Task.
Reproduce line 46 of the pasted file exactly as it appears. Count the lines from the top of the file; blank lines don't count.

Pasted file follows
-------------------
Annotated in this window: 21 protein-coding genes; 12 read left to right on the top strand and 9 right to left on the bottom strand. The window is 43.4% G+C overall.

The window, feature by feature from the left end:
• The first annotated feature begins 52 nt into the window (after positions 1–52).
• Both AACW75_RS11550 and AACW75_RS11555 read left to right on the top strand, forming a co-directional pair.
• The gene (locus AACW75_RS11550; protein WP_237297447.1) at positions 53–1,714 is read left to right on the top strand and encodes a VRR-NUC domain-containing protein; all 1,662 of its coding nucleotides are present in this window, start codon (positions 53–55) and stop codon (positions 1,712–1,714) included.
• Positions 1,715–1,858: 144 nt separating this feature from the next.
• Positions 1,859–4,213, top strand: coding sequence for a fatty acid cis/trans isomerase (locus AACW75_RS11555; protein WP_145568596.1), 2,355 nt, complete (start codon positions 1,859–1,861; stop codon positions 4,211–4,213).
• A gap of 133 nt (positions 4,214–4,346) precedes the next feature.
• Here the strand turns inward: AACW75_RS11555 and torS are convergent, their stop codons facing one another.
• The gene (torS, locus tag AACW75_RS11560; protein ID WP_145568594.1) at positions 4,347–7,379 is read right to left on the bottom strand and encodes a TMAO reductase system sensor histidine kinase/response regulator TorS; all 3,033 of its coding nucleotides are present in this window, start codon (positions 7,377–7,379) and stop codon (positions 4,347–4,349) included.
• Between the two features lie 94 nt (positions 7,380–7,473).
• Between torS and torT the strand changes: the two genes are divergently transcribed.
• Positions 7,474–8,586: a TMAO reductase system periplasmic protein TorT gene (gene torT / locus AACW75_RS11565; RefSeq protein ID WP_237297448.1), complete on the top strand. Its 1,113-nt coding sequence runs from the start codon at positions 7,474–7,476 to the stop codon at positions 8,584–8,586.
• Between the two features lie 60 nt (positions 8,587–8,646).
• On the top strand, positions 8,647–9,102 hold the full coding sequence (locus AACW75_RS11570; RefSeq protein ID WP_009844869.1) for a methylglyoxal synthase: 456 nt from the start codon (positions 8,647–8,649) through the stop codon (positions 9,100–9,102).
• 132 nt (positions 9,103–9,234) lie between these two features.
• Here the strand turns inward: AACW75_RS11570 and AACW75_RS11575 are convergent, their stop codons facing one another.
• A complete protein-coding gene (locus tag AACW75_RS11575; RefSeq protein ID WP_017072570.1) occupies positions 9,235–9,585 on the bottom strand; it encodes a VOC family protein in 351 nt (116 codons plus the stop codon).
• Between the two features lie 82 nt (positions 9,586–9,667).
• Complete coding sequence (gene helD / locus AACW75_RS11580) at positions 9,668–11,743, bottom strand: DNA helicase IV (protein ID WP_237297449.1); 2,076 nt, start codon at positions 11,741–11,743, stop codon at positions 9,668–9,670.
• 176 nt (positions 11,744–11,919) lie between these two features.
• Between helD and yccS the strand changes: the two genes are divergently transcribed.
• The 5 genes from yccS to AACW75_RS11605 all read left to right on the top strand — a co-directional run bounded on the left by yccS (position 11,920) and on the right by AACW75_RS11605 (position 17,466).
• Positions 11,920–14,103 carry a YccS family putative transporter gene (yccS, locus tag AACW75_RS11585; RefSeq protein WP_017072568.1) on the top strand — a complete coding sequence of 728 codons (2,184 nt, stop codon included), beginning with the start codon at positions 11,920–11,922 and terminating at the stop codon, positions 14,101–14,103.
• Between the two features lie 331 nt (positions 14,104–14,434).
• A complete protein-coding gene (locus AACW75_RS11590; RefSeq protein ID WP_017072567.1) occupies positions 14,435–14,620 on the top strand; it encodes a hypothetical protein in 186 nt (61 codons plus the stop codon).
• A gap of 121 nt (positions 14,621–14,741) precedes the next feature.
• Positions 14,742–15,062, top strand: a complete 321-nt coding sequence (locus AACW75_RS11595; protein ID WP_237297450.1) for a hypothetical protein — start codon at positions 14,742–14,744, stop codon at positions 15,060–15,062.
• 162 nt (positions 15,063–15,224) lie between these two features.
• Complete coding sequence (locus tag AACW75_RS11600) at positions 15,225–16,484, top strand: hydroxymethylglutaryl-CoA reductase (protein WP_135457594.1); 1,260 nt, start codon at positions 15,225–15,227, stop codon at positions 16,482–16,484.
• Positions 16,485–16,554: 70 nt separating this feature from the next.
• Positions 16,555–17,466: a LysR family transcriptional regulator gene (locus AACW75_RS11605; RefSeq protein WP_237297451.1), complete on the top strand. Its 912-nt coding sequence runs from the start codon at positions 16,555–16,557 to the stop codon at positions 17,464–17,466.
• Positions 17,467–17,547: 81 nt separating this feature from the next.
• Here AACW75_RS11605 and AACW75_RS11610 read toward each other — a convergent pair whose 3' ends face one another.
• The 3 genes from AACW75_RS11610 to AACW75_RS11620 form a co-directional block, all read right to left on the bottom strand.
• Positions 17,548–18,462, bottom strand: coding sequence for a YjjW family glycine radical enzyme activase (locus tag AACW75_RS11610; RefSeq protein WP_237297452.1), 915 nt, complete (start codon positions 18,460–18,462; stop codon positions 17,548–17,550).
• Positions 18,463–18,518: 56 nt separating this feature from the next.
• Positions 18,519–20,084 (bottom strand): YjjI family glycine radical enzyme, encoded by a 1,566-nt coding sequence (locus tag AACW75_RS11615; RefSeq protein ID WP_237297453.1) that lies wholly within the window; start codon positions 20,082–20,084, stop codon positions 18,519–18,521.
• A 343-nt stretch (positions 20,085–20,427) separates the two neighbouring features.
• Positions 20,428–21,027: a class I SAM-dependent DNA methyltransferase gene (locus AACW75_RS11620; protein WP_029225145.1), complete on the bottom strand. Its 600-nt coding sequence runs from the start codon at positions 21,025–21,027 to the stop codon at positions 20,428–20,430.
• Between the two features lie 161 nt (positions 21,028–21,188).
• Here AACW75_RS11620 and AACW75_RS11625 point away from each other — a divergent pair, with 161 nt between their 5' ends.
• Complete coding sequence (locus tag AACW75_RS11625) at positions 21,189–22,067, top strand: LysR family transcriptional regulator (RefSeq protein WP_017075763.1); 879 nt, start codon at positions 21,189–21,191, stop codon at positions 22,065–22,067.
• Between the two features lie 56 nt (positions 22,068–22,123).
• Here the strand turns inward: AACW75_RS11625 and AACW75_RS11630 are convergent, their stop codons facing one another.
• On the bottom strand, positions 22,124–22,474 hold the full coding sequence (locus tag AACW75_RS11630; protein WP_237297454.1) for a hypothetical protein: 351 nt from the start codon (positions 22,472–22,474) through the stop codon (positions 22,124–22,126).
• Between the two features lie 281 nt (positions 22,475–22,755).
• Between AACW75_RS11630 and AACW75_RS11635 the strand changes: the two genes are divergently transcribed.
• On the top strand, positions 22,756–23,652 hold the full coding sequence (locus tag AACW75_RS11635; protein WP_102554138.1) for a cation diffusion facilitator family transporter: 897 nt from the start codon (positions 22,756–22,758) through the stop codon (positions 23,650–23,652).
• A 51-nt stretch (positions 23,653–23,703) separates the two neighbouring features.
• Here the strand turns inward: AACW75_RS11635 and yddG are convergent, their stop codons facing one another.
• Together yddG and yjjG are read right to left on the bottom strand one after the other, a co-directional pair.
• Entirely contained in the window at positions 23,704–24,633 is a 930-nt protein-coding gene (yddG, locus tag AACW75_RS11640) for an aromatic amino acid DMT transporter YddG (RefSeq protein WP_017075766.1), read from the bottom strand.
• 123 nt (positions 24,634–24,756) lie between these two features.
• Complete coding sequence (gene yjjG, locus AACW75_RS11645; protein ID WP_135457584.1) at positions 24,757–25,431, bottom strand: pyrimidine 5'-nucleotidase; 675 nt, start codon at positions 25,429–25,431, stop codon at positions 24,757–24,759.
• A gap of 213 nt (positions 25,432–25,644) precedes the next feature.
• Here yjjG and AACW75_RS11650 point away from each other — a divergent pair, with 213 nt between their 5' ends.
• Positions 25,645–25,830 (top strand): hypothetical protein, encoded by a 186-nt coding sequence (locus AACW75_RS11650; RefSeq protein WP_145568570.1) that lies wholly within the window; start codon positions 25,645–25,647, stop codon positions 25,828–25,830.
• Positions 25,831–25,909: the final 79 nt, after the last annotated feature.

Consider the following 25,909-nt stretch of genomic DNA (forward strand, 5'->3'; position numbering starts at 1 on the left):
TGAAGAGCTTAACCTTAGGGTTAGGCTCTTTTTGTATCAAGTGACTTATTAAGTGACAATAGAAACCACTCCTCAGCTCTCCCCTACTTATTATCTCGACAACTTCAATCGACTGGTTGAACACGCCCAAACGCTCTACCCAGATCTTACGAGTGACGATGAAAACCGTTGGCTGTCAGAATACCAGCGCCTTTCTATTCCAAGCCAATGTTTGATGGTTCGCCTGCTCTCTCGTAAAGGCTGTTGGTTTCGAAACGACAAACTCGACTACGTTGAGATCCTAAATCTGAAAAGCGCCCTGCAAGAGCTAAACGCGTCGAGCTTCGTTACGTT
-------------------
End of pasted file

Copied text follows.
• On the bottom strand, positions 22,124–22,474 hold the full coding sequence (locus tag AACW75_RS11630; protein WP_237297454.1) for a hypothetical protein: 351 nt from the start codon (positions 22,472–22,474) through the stop codon (positions 22,124–22,126).